killed in action on 28th March 1917. Private Willman, a native of
Dolphinholme, is recorded as the son of Mrs I Gardner of Brookfield
Terrace, Bay Horse, near Lancaster. His grave is in Erquinghem-Lys
Churchyard Extension Cemetery.
Accession Number: KO2890/01
Part of the cross of 2nd Lieutenant Robert Aubrey Hildyard, 1st
Battalion, King's Own Royal Lancaster Regiment, killed in action on 20th
December 1916. The brass plaque states "The remains of the Cross
originally erected over the grave of 2nd Lieutenant R A Hildyard" which
can now be found, along side a memorial window, in St. Leonard's Parish
Church, Hythe, Kent.
2nd Lieutenant Hildyard was the son of Major Harry Robert Hildyard (West
Riding Regiment) and Mrs Edith Vivian Hildyard of the Peak, Hythe Kent.
He had been educated at Leas Court, Folkestone, Malvern College and the
Royal Military Academy, Sandhurst. He was commissioned on 6th
April 1916 and joined the 1st Battalion in France in July 1916. He
was the battalion signalling officer at the time he was killed, he had
just returned from leave the previous day and was killed along with 2nd
Lieutenant Godfrey James Wilding of London, who were both killed by the
same shell as they sheltered in a dug out in a reserve trench at
Accession Number: KO2413/01
Grave of Lieutenant Arthur Stanley Mack,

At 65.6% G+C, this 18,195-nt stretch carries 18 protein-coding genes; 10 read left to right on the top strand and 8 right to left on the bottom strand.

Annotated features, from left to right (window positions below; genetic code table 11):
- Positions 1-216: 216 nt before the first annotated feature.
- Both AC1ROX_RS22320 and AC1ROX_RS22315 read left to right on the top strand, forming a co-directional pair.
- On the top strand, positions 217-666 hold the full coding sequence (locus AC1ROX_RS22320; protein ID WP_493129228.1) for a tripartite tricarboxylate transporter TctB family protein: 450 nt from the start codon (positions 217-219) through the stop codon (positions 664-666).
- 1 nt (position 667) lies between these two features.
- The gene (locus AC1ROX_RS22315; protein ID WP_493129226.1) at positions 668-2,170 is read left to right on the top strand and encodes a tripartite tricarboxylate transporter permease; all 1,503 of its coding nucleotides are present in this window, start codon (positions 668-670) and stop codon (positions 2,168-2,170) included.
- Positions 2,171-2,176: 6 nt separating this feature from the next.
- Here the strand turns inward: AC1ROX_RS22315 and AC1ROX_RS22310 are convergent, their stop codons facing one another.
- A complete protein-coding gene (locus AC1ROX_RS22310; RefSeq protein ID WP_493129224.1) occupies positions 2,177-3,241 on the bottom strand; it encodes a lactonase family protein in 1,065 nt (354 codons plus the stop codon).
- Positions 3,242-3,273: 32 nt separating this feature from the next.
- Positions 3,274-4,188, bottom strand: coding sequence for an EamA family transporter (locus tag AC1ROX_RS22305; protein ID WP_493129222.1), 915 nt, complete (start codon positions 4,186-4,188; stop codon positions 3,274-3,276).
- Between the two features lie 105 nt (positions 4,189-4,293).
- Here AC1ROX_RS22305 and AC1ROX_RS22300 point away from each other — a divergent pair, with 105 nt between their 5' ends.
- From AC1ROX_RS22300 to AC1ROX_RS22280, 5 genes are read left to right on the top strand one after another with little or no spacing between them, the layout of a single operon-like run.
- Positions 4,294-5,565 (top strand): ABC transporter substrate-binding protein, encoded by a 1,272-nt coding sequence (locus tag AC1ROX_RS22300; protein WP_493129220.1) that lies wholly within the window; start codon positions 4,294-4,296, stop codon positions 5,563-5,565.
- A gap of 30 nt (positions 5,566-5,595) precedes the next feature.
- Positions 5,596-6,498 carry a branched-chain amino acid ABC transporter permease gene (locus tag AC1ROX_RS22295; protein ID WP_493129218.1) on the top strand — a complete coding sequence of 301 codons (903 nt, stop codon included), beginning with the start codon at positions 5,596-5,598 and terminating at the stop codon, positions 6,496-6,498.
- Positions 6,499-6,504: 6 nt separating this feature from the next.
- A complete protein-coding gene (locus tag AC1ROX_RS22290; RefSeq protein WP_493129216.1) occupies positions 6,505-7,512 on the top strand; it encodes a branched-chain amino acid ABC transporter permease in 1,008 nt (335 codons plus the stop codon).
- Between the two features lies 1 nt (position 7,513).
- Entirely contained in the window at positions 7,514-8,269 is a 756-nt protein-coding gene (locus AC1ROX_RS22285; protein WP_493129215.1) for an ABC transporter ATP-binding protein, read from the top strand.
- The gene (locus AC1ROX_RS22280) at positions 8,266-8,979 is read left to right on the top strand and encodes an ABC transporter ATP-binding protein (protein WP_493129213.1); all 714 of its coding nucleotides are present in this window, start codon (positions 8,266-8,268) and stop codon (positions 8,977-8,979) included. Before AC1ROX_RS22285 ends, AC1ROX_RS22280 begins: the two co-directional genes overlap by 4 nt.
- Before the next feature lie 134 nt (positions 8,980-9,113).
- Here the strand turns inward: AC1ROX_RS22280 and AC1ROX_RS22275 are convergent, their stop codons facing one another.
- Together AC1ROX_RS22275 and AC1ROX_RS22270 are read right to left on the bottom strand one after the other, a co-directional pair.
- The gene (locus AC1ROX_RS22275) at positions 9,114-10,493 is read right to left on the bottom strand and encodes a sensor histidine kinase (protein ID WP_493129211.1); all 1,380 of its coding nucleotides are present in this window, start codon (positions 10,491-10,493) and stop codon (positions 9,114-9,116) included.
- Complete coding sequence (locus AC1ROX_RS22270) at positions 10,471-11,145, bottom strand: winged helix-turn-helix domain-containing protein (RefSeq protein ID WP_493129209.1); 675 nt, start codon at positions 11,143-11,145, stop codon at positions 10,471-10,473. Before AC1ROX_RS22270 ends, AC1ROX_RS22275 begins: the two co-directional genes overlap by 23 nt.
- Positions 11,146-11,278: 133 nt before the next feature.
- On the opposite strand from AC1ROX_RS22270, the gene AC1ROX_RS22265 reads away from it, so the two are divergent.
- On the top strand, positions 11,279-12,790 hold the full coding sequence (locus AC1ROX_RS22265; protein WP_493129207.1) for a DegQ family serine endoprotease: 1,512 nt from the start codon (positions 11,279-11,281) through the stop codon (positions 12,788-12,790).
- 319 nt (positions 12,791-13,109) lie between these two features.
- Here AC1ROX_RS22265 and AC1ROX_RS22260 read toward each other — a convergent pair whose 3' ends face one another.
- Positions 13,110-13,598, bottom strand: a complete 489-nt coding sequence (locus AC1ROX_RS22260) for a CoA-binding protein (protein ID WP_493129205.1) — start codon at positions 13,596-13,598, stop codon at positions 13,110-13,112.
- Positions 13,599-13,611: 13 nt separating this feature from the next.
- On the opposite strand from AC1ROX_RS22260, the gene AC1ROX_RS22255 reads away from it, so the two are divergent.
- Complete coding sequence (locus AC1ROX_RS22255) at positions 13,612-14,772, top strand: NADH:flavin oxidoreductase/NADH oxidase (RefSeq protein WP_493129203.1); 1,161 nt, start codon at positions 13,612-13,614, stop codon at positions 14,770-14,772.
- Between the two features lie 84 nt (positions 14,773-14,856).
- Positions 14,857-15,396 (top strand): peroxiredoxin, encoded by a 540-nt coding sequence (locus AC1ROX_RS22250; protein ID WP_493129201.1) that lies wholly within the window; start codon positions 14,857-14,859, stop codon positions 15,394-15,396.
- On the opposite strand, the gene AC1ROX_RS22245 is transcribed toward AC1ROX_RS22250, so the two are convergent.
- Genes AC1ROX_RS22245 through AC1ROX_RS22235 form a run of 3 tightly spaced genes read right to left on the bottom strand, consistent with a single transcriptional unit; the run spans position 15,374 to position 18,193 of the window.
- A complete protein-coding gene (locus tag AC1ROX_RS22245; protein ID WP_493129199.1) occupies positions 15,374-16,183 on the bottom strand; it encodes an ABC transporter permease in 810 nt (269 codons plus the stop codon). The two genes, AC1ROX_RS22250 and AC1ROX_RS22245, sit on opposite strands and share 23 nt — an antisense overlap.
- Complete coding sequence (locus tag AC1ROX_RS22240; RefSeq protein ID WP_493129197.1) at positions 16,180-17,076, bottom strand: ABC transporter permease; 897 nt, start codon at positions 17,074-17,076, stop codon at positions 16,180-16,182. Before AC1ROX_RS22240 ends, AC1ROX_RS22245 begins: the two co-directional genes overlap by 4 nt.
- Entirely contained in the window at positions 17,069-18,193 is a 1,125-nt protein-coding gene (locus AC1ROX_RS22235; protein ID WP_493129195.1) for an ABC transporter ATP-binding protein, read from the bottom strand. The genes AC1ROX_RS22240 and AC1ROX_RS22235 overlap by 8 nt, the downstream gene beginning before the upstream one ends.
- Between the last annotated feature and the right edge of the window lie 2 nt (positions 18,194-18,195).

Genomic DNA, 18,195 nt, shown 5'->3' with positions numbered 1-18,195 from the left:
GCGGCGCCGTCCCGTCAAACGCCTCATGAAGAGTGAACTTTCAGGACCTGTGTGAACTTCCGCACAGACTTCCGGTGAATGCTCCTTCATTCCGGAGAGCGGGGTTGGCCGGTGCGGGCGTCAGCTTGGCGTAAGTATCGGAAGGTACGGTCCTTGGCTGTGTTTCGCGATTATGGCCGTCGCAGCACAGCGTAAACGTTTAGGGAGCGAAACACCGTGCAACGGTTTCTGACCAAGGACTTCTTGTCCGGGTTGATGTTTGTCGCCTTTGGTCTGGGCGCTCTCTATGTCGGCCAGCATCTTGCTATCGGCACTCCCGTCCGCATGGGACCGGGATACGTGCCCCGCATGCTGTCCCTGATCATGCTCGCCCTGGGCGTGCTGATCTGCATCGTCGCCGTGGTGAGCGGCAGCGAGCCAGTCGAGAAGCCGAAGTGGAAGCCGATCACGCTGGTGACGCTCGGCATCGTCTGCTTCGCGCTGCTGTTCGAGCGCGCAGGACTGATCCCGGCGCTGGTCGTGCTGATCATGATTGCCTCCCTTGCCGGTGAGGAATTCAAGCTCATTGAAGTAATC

1st Battalion, King’s Own Royal Lancaster Regiment, killed in action 9th
April 1917, with official wooden cross and un-official painted cross
marking the grave. Mindel Trench British Cemetery
Accession Number: KO3057/10
Memorial believed to be in Mindel Trench British Cemetery dated “1917”
“Sacred to the memory of the officers, NCO’s and men of the 1st Bn The
King’s Own Royal Lancaster Regiment, who were killed near this spot 9
Accession Number: KO3057/11
The grave of Captain Albert Ellwood, MC, of the 1st/4th Battalion,
King's Own Royal Lancaster Regiment. Albert Ellwood had
volunteered for service with the 5th Battalion in September 1914, he
went overseas with the 1st/5th Battalion on 14th February 1915 and was
commissioned in August 1916. In 1917 he was transferred to the
1st/4th Battalion and was killed in action with them on 14th August 1918
during the fighting at Givenchy.
He is buried in Vielle Chapelle New Military Cemetery, Lacouture.
The 1st/4th Battalion was part of the 55th West Lancashire Division and
the Divisional Graves Identification
Fund had been established to pay for enamel discs bearing the
divisional badge (the red rose and two leafy stems) and the legend 'They
Win or Die Those Who Wear the Rose of Lancaster."
Accession Number: KO0922/06 & Example of Enamel Plaque, Accession
The grave of Company Sergeant Major Robert Harker, number 7833, of the
1st Battalion, King's Own Royal Lancaster Regiment.
Robert Harker was a regular soldier who had served with both the 2nd and
1st Battalions of the King's Own prior to the First World War, it would
appear he was with the 1st Battalion between 1908 and 1913, and his
whereabouts is not known in 1914, however he did not arrive in France
with the rest of the battalion, he arrived on 18th December 1914.
Warrant Officer Class 2 (Company Sergeant Major) Robert Harker was
killed in action on 3rd July 1918 at the age of 34 years. He was
the husband of Harriet Marsay Harker of the Star Inn, Haggersgate,
Whitby. Robert Harker was born at North Shields.
He is buried in Mont Bernanchon British Cemetery, Gonnehem, France.
Accession Number: KO2833/08
Wooden cross on grave of Private William Hodgson,
killed in action on the 24th May 1917 whilst serving with the 2nd/5th
Battalion of the King's Own Royal Lancaster Regiment.
Accession Number: KO2716/140